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Kyle.Herrman@uwsp.edu

Riparian Invasive Species

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State of Nebraska

The State of Nebraska is attempting to aggressively manage invasive species along the riparian corridors of the Platte River and the Republican River. Although the impetus for the removal is different, in both basins state agencies and weed management districts are using herbicides and mechanical removal to control a combination of invasive species led by Phragmites australis (common reed), Tamarix ramosissima Ledeb. (saltcedar), and Elaeagnus angustifolia L. (Russian olive).

 

 

 

 

 

 

 

 

 

 

 

 

 

 

 

 

 

Along the central stretch of the Platte River, invasive species have overtaken sandbars and side channels which are invaluable wildlife habitat. In an attempt to reclaim this habitat for bird species such as the Piping Plover and Whooping Crane, the state is removing large stretches of common reed.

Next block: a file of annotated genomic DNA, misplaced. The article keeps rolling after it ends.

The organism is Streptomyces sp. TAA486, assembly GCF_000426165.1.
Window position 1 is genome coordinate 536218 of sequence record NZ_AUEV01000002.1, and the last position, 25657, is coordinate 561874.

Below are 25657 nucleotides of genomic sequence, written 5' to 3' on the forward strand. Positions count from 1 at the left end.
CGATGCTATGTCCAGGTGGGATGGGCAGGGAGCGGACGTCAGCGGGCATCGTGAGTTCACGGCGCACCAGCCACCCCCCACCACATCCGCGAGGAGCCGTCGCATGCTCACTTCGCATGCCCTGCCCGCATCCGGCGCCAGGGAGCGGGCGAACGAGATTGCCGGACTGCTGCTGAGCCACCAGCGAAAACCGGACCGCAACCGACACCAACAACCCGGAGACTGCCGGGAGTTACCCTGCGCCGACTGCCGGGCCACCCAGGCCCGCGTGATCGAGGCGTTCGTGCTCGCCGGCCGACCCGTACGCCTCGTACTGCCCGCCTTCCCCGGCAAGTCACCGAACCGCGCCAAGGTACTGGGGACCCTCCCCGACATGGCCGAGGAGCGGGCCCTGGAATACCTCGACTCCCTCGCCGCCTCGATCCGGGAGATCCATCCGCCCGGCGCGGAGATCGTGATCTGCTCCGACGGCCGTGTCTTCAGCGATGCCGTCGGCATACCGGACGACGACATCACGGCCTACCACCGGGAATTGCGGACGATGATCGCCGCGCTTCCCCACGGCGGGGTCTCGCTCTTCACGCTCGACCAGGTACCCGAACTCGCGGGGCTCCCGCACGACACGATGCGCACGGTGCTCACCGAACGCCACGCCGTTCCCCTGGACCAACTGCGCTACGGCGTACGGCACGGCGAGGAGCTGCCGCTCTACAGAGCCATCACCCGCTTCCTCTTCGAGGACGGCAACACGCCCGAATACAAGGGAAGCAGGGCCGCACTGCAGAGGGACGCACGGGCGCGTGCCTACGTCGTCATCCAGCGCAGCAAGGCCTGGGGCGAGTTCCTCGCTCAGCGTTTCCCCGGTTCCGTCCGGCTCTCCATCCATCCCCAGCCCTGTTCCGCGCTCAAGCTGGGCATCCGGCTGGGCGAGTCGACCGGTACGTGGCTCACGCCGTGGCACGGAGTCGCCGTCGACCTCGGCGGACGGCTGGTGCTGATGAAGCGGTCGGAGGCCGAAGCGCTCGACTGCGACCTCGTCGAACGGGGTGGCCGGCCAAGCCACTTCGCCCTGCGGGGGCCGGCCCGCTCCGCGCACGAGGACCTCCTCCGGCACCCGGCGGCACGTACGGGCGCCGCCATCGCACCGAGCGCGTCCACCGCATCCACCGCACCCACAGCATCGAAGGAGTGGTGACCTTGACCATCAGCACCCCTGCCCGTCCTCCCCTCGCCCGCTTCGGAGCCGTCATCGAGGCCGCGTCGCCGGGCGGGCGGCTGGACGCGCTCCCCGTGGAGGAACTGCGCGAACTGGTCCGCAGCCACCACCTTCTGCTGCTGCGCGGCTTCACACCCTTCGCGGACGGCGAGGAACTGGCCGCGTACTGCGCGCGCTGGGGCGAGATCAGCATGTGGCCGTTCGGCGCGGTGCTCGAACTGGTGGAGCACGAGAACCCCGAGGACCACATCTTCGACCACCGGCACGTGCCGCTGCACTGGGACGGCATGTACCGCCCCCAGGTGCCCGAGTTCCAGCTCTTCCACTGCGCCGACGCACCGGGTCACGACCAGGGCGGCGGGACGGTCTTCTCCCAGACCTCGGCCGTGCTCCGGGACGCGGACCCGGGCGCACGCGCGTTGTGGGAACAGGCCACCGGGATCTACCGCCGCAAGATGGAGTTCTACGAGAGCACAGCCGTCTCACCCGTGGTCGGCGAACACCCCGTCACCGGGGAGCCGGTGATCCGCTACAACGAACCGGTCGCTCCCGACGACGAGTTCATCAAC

Along the Republican River, the state is removing all invasive species to reduce riparian evapotranspiration. By reducing evapotranspiration the hope is to increase stream flow along the Republican River. Since 2007 invasive species along the mainstem of the river and along the banks of the Harlan Reservoir have been sprayed with herbicide or mechanically removed.

Image of Russian olive (left) and common reed (right) growing along a riparian wetland in the Republican River Basin.

About our Research Project

In order to understand the impacts of removing invasive species along riparian corridors researchers at the University of Nebraska-Lincoln and collaborators at other universities have developed a multi-faceted research project.

On the Republican River basin we are directly measuring evapotranspiration rates from native and invasive plants. We are also using a regional water balance model to estimate the water savings that could be achieved by removing all invasive species within the basin.

 

 

 

 

 

 

 

 

 

 

 

 

 

 

On the Platte River we are monitoring water quality changes associated with a controlled herbicide treatment of common reed. Using a combination of in situ instruments and grab samplers we are determining the impacts of riparian vegetation removal. Other experiments are being conducted to measure how invasive species alter biogeochemical processes and sediment characterization.

Our study site in the Republican River Basin showing our LAS transmitter (foreground), LAS receiver (left inset), and Bowen Station 1 (right inset).

Our study site on a northern channel of the Platte River showing the instruments installed at transect 2.